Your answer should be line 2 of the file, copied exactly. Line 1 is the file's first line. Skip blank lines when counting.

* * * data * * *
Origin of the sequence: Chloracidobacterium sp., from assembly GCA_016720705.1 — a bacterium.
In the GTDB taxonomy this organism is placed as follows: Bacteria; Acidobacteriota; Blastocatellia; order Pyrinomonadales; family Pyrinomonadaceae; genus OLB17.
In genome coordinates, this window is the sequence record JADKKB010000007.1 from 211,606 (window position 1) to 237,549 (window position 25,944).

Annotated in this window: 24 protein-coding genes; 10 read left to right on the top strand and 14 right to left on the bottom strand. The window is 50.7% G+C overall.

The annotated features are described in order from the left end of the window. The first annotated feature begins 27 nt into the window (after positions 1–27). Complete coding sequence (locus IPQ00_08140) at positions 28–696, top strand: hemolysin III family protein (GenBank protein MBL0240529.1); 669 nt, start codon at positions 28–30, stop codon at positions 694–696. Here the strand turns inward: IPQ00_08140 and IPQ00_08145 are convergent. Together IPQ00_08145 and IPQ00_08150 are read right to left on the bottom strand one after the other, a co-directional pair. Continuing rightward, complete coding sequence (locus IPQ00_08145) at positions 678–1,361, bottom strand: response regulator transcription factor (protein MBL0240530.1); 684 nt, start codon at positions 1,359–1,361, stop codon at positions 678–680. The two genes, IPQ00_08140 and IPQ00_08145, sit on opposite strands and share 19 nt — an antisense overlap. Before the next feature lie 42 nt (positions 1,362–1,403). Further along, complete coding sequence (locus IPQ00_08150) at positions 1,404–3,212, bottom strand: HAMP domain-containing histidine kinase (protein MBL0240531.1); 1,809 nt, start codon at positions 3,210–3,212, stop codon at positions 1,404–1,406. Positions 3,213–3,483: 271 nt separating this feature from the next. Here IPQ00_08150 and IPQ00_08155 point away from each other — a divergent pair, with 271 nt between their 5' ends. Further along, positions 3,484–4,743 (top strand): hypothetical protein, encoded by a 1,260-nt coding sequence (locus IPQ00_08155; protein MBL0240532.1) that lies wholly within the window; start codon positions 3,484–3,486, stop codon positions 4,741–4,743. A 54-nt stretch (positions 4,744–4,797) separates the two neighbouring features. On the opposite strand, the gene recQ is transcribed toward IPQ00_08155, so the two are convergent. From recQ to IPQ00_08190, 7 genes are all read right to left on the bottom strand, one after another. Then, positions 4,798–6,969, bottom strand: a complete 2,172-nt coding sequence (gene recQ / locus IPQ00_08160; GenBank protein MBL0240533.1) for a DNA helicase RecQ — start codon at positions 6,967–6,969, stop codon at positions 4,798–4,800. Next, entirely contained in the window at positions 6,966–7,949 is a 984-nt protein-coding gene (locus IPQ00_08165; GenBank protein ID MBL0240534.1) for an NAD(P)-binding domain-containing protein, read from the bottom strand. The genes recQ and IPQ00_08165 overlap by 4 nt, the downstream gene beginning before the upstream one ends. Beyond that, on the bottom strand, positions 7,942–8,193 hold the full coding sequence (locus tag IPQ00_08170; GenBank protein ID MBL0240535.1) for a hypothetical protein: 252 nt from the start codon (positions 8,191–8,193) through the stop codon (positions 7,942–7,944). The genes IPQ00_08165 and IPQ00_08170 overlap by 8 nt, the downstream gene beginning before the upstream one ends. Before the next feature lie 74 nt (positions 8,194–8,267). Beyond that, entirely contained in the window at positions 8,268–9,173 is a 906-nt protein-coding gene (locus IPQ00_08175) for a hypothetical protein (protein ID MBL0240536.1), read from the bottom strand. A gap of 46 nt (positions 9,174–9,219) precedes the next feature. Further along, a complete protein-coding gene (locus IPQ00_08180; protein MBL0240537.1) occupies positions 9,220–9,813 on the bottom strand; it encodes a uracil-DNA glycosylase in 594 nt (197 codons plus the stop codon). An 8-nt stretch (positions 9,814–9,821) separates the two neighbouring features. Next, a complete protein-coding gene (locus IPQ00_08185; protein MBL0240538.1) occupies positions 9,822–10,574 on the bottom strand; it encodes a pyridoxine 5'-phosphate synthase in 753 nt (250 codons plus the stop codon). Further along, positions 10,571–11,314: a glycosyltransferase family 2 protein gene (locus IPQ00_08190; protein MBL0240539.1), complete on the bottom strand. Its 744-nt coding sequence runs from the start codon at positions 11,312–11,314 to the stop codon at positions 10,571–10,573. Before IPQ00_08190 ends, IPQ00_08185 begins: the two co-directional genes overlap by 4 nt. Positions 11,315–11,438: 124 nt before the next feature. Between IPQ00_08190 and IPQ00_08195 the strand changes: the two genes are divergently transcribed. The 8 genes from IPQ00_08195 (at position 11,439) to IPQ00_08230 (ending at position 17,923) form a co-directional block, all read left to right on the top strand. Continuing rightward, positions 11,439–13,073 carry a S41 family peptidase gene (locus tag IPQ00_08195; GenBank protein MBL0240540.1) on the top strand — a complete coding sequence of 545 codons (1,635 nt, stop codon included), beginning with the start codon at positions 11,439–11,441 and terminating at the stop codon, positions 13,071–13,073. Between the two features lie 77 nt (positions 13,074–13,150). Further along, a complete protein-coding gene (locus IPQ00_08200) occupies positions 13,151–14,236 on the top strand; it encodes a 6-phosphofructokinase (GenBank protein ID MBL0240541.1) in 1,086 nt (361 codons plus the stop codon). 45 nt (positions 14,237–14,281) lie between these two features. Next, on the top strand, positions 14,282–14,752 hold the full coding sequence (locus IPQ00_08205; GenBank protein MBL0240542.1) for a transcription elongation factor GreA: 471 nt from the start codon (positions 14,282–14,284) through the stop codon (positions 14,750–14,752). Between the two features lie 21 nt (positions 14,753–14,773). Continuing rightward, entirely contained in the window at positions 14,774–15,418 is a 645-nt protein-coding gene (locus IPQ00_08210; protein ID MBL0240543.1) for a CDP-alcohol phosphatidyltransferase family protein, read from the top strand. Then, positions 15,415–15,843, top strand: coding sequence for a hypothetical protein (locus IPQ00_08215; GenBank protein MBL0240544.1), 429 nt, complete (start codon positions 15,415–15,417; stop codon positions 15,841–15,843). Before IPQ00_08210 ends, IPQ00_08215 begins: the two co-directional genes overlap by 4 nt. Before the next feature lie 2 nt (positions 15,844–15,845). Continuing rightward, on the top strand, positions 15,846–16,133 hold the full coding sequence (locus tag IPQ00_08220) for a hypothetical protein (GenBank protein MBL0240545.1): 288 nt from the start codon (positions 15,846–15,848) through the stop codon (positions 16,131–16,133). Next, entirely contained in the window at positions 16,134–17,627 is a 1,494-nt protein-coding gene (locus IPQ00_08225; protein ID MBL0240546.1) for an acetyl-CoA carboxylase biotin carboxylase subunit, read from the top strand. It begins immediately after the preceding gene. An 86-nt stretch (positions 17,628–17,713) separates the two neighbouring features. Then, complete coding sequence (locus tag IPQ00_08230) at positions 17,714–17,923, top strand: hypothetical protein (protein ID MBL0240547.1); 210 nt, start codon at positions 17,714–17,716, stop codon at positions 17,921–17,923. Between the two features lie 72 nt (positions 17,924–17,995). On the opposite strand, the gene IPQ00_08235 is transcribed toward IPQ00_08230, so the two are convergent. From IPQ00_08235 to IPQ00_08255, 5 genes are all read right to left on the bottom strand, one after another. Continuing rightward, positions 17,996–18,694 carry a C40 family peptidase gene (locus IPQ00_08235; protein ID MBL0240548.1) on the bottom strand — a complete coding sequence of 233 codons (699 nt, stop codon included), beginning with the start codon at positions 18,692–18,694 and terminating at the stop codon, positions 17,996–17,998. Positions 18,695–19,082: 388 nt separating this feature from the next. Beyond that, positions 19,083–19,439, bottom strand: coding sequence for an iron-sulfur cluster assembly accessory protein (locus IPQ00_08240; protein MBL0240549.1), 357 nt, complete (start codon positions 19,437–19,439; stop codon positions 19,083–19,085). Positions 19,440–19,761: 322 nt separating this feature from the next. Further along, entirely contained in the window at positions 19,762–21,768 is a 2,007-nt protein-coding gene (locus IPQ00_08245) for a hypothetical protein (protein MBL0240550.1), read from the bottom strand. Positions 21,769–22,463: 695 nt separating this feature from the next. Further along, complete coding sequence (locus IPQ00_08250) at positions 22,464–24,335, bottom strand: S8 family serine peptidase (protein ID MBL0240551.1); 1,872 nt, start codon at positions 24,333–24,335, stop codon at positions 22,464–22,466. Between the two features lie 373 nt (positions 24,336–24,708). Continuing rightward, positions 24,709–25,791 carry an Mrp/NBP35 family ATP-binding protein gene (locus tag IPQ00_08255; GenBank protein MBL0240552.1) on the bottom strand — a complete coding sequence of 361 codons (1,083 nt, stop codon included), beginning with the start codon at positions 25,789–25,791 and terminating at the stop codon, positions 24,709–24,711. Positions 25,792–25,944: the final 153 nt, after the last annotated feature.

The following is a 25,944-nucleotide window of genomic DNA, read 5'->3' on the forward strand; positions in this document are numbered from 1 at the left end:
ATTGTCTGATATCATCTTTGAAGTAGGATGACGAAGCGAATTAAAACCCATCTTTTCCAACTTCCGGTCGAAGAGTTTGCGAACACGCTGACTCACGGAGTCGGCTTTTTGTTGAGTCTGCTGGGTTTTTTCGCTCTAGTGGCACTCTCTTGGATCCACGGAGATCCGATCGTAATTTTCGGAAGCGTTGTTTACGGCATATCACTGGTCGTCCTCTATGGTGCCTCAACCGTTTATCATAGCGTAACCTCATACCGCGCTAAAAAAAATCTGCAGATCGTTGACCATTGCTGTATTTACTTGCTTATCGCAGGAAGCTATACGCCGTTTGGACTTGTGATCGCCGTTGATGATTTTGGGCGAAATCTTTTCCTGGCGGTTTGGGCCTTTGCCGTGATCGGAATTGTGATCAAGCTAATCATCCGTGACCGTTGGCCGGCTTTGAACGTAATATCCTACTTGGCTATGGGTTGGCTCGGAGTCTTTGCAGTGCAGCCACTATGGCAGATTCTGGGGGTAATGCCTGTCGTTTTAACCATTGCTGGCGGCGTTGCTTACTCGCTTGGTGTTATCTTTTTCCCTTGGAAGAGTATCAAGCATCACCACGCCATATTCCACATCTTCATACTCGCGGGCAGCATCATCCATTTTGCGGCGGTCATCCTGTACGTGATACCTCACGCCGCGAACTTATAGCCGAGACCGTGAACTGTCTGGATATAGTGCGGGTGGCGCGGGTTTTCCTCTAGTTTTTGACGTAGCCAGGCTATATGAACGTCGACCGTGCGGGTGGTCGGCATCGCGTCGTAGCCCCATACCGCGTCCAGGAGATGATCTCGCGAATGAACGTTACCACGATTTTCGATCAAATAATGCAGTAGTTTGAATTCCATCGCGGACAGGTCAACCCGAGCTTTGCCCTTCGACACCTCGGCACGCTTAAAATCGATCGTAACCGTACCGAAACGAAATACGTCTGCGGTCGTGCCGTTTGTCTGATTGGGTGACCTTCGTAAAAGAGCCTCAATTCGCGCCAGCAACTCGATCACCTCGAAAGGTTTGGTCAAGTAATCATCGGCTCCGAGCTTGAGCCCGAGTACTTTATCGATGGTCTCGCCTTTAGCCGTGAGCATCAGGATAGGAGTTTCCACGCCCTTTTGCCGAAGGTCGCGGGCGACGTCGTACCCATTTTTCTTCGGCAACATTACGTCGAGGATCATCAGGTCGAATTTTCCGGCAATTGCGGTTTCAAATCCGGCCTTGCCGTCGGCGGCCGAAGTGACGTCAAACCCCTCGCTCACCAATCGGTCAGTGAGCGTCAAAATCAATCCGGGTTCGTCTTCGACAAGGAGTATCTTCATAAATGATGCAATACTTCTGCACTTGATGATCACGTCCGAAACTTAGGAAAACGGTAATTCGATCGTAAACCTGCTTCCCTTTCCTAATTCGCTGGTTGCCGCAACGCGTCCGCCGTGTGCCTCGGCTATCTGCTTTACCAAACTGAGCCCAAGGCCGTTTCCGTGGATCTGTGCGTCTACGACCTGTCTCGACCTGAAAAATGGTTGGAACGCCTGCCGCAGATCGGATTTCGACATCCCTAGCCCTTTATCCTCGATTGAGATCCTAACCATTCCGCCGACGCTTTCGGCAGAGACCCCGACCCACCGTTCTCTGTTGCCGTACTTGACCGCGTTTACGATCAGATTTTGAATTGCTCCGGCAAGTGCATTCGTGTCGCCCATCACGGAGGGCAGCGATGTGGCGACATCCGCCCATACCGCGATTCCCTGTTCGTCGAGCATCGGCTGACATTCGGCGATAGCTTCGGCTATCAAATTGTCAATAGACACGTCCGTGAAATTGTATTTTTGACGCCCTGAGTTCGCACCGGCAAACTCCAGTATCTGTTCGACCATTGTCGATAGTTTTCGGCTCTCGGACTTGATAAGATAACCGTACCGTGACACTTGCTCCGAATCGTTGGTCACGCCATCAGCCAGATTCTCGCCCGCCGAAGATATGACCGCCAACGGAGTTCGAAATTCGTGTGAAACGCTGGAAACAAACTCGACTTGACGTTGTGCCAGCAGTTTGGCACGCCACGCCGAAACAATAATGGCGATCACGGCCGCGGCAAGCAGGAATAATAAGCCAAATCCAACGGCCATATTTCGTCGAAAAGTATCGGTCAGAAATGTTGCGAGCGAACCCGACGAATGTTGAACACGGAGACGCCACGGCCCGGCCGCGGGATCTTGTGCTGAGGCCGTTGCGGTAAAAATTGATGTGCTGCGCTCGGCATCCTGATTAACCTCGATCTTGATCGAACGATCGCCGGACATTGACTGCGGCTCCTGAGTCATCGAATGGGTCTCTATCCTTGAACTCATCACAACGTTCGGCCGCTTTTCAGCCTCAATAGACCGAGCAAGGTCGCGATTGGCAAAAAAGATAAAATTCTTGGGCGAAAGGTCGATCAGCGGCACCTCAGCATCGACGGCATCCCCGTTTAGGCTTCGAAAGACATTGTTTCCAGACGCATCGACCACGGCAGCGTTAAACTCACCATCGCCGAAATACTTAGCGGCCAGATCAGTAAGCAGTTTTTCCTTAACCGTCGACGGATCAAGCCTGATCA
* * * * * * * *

In the GTDB taxonomy this organism is placed as follows: Bacteria; Acidobacteriota; Blastocatellia; order Pyrinomonadales; family Pyrinomonadaceae; genus OLB17.